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Crude Oil Futures Drop to Four Month Low

Crude oil prices extended sharp losses from the previous session on Monday, dropping to a four-month low as the U.S. dollar gained amid uncertainty over a second Greek bailout package, while concerns over a slowdown in demand from the U.S. also weighed.

On the New York Mercantile Exchange, light, sweet crude futures for delivery in July traded at USD91.98 a barrel during European morning trade, tumbling 1.52%.     

It earlier fell as much as 1.78% to USD91.52 a barrel, the lowest price since February 21.

The U.S. dollar advanced against the euro after Euro Group finance ministers postponed a decision on a second Greek rescue package until mid-July.

Luxembourg’s finance minister Jean-Claude Juncker said on Sunday that a new bailout package for Greece would be dependent on whether the Greek parliament managed to pass a new austerity package.

Greece’s parliament is expected to vote on the controversial new austerity package on Tuesday.

The dollar index, which tracks the performance of the greenback versus a basket of six other major currencies, was up 0.55% to trade at 75.88.

Dollar-denominated oil futures contracts tend to fall when the dollar rises, as this makes oil more expensive for holders of other currencies.

Meanwhile, concerns over a slowdown in demand from the U.S., the world’s largest oil consumer, pressured prices.

The American Petroleum Institute said on Friday that U.S. crude supplies rose to 367.6 million barrels in May, the highest level in 31-years, as refineries processed less crude amid a decline in gasoline demand.

U.S. consumption of distillate fuel, which includes diesel and heating oil, fell 5.2% last week to the lowest since January, according to the U.S. Energy Department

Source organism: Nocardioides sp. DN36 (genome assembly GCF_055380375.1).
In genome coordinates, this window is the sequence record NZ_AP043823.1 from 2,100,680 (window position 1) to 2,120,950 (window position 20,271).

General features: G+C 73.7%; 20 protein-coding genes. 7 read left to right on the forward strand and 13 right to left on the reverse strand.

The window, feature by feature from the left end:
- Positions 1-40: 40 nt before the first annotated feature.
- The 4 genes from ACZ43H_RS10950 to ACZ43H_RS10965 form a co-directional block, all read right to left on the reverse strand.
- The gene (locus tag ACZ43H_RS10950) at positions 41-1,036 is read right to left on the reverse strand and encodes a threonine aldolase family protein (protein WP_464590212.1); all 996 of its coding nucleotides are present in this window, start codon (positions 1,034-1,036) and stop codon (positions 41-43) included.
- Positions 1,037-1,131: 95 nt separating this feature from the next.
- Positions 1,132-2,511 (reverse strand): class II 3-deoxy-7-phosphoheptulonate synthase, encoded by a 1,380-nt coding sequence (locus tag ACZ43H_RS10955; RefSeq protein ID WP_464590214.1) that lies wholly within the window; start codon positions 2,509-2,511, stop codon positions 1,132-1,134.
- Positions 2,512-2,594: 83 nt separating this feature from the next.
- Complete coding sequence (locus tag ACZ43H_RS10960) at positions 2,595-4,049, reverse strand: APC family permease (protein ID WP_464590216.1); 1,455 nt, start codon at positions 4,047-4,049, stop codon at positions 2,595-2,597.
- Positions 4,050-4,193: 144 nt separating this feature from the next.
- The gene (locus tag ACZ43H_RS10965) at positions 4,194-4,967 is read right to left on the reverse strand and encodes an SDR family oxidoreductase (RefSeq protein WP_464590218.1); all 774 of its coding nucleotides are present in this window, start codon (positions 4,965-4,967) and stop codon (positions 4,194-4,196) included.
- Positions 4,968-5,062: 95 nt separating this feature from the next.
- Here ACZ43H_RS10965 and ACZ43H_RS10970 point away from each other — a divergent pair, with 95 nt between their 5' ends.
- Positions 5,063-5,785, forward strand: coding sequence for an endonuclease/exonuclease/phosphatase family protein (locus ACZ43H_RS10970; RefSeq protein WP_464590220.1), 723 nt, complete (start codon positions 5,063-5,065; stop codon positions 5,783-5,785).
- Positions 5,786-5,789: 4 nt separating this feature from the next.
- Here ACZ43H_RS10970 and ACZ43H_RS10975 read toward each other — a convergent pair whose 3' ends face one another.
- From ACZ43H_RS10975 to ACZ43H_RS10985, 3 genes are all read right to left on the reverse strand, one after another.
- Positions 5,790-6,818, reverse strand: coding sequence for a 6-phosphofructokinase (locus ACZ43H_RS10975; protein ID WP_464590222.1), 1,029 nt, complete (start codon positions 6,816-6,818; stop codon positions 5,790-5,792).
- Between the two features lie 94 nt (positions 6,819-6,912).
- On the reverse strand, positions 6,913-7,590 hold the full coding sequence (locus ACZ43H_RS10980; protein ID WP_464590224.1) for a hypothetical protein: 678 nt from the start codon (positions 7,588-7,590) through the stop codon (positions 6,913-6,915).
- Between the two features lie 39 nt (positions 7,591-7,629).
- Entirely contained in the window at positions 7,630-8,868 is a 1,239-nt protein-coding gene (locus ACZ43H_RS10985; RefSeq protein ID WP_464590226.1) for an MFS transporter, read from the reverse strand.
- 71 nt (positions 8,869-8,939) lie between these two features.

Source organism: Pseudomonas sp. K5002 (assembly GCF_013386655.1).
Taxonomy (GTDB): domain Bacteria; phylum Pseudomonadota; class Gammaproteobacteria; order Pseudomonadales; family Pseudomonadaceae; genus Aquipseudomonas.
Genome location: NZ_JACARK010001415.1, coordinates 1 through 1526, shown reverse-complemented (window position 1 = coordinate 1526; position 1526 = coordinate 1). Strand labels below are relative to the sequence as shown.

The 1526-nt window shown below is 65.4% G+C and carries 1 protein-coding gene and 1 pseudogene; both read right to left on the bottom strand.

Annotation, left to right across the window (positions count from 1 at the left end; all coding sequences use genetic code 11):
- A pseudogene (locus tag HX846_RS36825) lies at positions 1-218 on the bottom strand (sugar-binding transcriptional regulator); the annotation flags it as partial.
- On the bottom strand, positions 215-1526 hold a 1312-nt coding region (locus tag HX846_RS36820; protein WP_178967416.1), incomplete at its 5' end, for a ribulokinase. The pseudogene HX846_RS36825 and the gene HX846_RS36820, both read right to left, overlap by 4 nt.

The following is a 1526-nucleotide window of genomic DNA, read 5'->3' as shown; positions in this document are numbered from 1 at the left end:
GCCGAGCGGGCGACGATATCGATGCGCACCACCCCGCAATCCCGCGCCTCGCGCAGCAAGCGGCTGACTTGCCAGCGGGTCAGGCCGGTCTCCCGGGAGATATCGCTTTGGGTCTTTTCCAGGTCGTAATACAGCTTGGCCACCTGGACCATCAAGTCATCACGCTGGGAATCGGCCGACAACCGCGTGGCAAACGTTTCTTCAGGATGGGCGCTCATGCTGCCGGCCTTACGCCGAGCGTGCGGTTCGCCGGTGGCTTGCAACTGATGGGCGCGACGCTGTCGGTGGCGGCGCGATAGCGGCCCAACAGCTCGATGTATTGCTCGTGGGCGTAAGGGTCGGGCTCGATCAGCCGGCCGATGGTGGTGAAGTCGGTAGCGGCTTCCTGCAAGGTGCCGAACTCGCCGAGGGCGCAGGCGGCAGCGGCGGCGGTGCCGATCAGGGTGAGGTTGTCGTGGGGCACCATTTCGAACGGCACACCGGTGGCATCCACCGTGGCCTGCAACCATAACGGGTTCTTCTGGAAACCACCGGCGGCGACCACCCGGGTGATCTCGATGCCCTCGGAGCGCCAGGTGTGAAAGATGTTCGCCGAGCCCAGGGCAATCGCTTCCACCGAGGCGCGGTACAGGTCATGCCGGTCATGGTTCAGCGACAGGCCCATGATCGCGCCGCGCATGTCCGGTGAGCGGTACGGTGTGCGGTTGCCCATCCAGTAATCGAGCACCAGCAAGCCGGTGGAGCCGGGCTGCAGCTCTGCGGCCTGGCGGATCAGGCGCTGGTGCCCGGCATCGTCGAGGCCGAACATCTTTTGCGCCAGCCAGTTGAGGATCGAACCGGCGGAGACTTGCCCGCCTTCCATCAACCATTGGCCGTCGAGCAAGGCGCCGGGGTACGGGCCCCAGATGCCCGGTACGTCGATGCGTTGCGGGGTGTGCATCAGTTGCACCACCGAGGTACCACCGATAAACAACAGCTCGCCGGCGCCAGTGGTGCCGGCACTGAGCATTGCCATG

Elsewhere, on the ICE Futures Exchange, Brent oil futures for August delivery fell 1.19% to trade at USD111.92 a barrel, up USD19.94 on its U.S. counterpart.

The spread between the two contracts rose to an all-time high of USD23.34 last week. The two contracts historically have traded within USD1.00 of each other.

Barclays on Friday attributed the widening spread between the two contacts to “an oversupplied U.S. market”.

By. ForexPros.com

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  • Anonymous on June 21 2011 said:
    Time to send a gold-plated note of gratitude to OPEC. The decline in the oil price is just what we need, and hopefully it will be reflected in the price of motor fuel. But if not, somebody important should find out why.
  • Anonymous on June 21 2011 said:
    We note that:> .... concerns over a slowdown in >demand from the U.S., the world’s >largest oil consumer, pressured >prices.> .... U.S. crude supplies rose >to 367.6 million barrels in >May, the highest level in 31-years, >as refineries processed less >crude amid a decline in gasoline>demand.Great! If we are concerned about dwindling petroleum resources, atmospheric carbon dioxide or both, the above is indeed good news.But I'm concerned that falling gasoline prices will lead people to go right back to consuming more.
  • Anonymous on June 21 2011 said:
    Where I live, there has been a modest decline in gasoline prices, and we may well see further declines owing to falling oil demand. Is this good news? Falling oil demand, per se, is indeed good news. But falling fuel prices? I don't think so. We have to face the basic reality that you can talk until you're blue in the face about the world coming to an end from global warming but, nobody is going to ditch their gas-guzzling SUV out of eco-idealism. We have recently seen an increase in sales of small cars, motorcycles, etc, but that's because of financial motives arising from rising gas prices -- not environmental altruism. I am concerned that falling gas prices will reverse the above-mentioned trend.

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